Third, the academics felt that the China Initiative was “harming the US science and technology enterprise and the future of the US STEM workforce”. They said that since World War II, the US has ”benefited from an influx of many of the most talented scientists from around the world, including a large number from China“. The China Initiative has created “an increasingly hostile atmosphere”, which seriously hampered US efforts to recruit the best Chinese students and postdoctoral scholars.
Finally, the open letter made the criticism that some cases in the China Initiative showed “a significant misunderstanding of how scientific research works”, where “normal academic activities that we all do, such as serving as referees and writing recommendation letters, are adduced as evidence of ‘extensive dealings with the PRC’”. The academics felt such actions were detrimental to international collaboration and harmed the US’s ability to innovate.
...the DOJ naming an initiative after a country was itself discriminatory, went against the spirit of justice, and “criminalised” China and scientists of Chinese descent. - Professor Margaret K. Lewis, Seton Hall Law School
Reuters quoted Peter Michelson, an organiser of the letter, who said: “I think what the FBI's done in most cases is to scare people — investigating people and interrogating them. And it's harmful to the country.”
Another organiser, former US Energy Secretary and Nobel prize winner Steven Chu, a professor at Stanford, said in the same Reuters report that rather than helping to protect US advantages in technology and understanding, the programme risked undermining America’s lead in science. ”We were the brain gain for half a century. You really want to throw this away?”
A recent journal article titled “Criminalizing China” by Professor Margaret K. Lewis of Seton Hall Law School said the main aim of the China Initiative was not any specific person, but “general deterrence”. She felt that the DOJ naming an initiative after a country was itself discriminatory, went against the spirit of justice, and “criminalised” China and scientists of Chinese descent.
“Some will complain that (the prosecutions) might have a chilling effect on collaboration with the Chinese… unfortunately this kind of response is needed.” - Andrew Lelling, former US Attorney for the District of Massachusetts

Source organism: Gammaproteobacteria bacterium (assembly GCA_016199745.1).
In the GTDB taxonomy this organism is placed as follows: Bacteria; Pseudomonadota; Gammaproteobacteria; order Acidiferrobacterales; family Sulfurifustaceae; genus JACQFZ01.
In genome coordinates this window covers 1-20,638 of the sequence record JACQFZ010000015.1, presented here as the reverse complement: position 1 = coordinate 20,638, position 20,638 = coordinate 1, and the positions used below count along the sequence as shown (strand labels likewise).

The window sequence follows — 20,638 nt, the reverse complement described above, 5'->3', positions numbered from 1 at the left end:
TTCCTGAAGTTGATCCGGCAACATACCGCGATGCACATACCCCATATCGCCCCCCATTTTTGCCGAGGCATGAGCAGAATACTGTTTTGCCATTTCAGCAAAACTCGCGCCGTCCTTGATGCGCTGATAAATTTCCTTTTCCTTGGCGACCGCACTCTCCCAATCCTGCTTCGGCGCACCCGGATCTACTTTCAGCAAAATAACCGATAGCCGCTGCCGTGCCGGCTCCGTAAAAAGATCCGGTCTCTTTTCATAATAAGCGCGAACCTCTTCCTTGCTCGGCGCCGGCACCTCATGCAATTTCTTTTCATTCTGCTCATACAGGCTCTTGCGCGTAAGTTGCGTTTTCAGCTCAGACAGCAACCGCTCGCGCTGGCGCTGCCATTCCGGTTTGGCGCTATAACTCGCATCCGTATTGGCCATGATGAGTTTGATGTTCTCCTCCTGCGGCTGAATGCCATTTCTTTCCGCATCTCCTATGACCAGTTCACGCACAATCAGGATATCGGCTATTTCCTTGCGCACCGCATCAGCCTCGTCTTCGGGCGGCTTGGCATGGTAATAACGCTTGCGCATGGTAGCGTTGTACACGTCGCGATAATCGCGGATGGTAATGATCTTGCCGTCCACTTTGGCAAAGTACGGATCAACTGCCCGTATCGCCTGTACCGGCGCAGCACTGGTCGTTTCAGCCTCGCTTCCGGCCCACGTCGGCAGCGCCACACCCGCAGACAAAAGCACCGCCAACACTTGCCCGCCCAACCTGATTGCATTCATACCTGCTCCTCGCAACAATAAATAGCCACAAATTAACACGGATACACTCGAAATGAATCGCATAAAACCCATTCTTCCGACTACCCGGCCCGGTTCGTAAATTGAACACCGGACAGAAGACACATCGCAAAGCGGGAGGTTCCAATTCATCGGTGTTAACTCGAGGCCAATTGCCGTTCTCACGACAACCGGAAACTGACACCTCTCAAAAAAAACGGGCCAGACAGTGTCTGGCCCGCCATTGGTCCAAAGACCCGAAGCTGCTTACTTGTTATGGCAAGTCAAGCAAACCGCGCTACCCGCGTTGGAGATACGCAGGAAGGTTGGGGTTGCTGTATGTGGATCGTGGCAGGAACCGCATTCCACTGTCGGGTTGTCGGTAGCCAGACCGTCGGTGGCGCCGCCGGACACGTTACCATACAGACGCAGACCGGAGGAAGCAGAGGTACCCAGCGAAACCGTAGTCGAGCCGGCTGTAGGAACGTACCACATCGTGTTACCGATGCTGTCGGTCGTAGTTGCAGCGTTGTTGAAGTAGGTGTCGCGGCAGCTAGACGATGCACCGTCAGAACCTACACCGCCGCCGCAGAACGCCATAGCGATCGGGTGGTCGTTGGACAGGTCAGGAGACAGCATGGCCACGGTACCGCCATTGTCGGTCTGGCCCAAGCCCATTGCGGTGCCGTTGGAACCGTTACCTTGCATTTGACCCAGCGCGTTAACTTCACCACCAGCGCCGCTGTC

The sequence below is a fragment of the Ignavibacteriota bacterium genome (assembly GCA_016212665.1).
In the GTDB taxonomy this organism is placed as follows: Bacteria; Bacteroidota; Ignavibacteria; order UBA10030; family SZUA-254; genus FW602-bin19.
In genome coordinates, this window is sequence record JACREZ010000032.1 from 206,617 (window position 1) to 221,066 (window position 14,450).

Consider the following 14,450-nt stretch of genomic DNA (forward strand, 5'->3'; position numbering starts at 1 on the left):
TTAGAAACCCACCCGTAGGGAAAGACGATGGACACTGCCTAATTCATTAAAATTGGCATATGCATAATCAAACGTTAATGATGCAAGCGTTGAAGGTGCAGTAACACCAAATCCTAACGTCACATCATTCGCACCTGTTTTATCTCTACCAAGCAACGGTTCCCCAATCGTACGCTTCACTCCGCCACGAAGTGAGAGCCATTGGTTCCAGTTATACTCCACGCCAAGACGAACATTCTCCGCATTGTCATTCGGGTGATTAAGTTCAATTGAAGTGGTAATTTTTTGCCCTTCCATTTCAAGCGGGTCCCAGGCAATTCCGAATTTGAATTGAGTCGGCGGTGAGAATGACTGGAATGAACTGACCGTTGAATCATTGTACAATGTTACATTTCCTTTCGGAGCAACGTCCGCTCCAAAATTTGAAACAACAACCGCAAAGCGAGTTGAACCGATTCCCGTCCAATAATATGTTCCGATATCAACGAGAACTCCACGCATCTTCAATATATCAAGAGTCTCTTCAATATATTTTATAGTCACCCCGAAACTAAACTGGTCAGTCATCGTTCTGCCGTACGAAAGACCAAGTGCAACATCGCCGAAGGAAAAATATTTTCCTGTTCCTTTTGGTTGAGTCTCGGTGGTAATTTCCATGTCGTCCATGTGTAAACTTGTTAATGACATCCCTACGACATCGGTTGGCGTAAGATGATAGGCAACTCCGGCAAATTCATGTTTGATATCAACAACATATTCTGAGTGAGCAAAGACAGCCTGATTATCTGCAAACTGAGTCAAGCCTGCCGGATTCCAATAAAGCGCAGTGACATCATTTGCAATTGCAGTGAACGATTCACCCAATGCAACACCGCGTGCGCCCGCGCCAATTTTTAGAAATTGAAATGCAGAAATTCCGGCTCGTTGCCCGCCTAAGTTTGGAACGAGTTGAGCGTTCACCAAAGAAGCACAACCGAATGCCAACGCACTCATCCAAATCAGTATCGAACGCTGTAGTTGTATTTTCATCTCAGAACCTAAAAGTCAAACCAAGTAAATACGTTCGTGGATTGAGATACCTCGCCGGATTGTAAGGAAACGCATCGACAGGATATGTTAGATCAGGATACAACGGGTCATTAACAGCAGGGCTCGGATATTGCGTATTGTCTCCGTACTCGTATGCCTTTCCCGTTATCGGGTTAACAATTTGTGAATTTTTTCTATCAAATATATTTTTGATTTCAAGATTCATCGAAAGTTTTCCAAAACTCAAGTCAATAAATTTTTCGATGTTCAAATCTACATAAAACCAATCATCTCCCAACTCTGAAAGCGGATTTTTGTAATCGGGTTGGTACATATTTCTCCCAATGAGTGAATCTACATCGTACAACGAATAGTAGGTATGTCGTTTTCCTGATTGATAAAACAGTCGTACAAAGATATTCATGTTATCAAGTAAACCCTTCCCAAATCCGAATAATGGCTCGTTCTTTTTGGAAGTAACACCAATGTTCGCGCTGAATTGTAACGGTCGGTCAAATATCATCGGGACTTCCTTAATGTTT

Washington’s considerations and typical case studies
In response to criticism of the China Initiative, Justice Department spokesperson Wyn Hornbuckle told Reuters that the US government was “dedicated to countering unlawful (Chinese) government efforts to undermine America’s national security and harm our economy”. But he also acknowledged the threat of hate crimes against Asian Americans, saying, “We take seriously concerns about discrimination.”
A more straightforward official response was given on 6 February 2020 at a China Initiative Conference conducted by American think tank Center for Strategic and International Studies. An organiser of the event and then US Attorney for the District of Massachusetts Andrew Lelling said, “Some will complain that (the prosecutions) might have a chilling effect on collaboration with the Chinese… unfortunately this kind of response is needed.” Now that everything is made public, the academic community would know that the federal government is serious about enforcement in this area, Lelling added.
On 12 November 2020 at an event marking the second anniversary of the China Initiative, then US Attorney General William Pelham Barr said, “In the last year, the Department has made incredible strides in countering the systemic efforts by the PRC to enhance its economic and military strength at America’s expense.”
While academics seem to oppose Washington’s position, they are actually looking at the problem from different perspectives. In fact, public cases showed instances of individuals who have either been proven innocent or guilty after investigation.